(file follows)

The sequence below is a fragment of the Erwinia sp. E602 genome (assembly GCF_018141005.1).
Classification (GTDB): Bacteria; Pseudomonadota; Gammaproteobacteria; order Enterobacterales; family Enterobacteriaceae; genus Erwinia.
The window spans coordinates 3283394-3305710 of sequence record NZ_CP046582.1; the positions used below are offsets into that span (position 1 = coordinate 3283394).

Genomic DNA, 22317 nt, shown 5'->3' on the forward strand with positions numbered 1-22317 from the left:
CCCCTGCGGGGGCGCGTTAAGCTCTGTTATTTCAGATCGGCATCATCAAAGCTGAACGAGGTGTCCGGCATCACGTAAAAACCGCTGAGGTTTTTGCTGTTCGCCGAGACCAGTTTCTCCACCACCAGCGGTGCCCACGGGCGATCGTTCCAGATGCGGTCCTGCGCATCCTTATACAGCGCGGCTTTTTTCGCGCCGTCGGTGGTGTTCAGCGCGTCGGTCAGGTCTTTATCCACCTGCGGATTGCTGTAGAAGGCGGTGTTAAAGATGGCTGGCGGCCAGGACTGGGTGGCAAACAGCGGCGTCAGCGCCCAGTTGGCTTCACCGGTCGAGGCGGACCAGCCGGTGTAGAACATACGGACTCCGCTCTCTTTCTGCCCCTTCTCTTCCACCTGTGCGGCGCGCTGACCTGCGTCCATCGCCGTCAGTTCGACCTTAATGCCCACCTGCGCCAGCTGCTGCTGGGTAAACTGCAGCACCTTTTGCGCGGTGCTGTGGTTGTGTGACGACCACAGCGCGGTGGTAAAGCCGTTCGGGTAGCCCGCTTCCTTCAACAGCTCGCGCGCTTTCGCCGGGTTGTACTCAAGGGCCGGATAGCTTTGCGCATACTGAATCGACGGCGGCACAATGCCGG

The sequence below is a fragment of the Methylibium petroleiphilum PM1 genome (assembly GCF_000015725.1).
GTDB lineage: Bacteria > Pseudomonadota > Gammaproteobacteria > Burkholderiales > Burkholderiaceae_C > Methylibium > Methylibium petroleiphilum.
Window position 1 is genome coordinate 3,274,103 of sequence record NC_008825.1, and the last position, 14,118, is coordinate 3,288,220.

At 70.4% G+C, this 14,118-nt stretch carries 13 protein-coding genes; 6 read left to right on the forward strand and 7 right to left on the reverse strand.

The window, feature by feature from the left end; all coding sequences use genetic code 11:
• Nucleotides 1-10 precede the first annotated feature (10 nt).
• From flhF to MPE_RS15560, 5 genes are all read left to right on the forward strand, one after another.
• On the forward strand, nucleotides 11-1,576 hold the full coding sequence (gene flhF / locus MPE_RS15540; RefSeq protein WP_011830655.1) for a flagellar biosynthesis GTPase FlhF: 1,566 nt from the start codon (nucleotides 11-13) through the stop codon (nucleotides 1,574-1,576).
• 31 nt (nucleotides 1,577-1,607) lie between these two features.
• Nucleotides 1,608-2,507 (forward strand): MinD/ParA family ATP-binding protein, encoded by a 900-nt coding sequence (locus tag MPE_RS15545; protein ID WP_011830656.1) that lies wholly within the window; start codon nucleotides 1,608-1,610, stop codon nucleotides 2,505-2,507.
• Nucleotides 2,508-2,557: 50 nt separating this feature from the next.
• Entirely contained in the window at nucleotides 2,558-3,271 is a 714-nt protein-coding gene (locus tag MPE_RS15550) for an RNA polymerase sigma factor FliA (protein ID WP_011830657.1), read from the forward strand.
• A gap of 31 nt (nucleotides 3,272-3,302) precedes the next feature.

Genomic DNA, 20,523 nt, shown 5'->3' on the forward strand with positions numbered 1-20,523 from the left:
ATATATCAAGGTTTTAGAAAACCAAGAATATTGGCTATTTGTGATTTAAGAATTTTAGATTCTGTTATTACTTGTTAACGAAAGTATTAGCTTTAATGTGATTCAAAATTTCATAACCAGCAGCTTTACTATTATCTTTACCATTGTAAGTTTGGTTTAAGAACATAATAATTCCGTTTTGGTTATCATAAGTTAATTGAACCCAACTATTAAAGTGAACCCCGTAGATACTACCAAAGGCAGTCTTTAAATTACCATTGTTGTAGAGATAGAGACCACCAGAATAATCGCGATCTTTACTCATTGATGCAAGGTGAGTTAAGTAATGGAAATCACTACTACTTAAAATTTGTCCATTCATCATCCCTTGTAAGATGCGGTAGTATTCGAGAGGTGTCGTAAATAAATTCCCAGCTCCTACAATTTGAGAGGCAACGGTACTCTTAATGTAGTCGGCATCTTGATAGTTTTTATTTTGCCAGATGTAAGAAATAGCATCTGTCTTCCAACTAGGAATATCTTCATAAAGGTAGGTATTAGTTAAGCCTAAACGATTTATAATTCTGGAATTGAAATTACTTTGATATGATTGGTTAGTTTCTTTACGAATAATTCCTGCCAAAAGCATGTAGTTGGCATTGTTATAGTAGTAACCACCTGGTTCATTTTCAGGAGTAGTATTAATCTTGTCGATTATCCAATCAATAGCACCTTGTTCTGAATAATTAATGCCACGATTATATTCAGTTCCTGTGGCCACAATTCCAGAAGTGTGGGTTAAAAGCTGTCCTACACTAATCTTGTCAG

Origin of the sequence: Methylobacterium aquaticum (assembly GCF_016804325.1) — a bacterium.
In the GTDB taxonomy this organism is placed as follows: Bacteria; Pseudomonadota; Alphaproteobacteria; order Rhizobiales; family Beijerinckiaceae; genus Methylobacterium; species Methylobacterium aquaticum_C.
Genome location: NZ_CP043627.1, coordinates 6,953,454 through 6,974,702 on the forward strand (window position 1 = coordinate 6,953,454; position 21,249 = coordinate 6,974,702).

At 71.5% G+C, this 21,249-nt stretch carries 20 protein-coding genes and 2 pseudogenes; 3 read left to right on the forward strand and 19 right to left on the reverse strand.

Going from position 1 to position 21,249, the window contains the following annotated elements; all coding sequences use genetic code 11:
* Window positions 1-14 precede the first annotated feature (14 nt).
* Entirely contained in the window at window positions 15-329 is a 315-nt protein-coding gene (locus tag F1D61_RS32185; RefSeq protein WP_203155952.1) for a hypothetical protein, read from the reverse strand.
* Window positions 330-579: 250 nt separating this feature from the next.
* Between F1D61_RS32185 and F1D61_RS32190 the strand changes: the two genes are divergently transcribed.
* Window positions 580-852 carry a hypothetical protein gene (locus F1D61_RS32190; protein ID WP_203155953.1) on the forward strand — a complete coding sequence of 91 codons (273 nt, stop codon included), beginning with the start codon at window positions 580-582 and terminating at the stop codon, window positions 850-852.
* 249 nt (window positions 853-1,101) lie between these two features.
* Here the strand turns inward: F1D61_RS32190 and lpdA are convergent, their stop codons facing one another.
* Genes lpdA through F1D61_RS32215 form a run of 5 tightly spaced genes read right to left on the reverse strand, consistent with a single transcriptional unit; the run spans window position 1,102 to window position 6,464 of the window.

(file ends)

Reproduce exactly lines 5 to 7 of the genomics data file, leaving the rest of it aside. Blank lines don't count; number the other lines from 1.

CCCCTGCGGGGGCGCGTTAAGCTCTGTTATTTCAGATCGGCATCATCAAAGCTGAACGAGGTGTCCGGCATCACGTAAAAACCGCTGAGGTTTTTGCTGTTCGCCGAGACCAGTTTCTCCACCACCAGCGGTGCCCACGGGCGATCGTTCCAGATGCGGTCCTGCGCATCCTTATACAGCGCGGCTTTTTTCGCGCCGTCGGTGGTGTTCAGCGCGTCGGTCAGGTCTTTATCCACCTGCGGATTGCTGTAGAAGGCGGTGTTAAAGATGGCTGGCGGCCAGGACTGGGTGGCAAACAGCGGCGTCAGCGCCCAGTTGGCTTCACCGGTCGAGGCGGACCAGCCGGTGTAGAACATACGGACTCCGCTCTCTTTCTGCCCCTTCTCTTCCACCTGTGCGGCGCGCTGACCTGCGTCCATCGCCGTCAGTTCGACCTTAATGCCCACCTGCGCCAGCTGCTGCTGGGTAAACTGCAGCACCTTTTGCGCGGTGCTGTGGTTGTGTGACGACCACAGCGCGGTGGTAAAGCCGTTCGGGTAGCCCGCTTCCTTCAACAGCTCGCGCGCTTTCGCCGGGTTGTACTCAAGGGCCGGATAGCTTTGCGCATACTGAATCGACGGCGGCACAATGCCGG

The sequence below is a fragment of the Methylibium petroleiphilum PM1 genome (assembly GCF_000015725.1).
GTDB lineage: Bacteria > Pseudomonadota > Gammaproteobacteria > Burkholderiales > Burkholderiaceae_C > Methylibium > Methylibium petroleiphilum.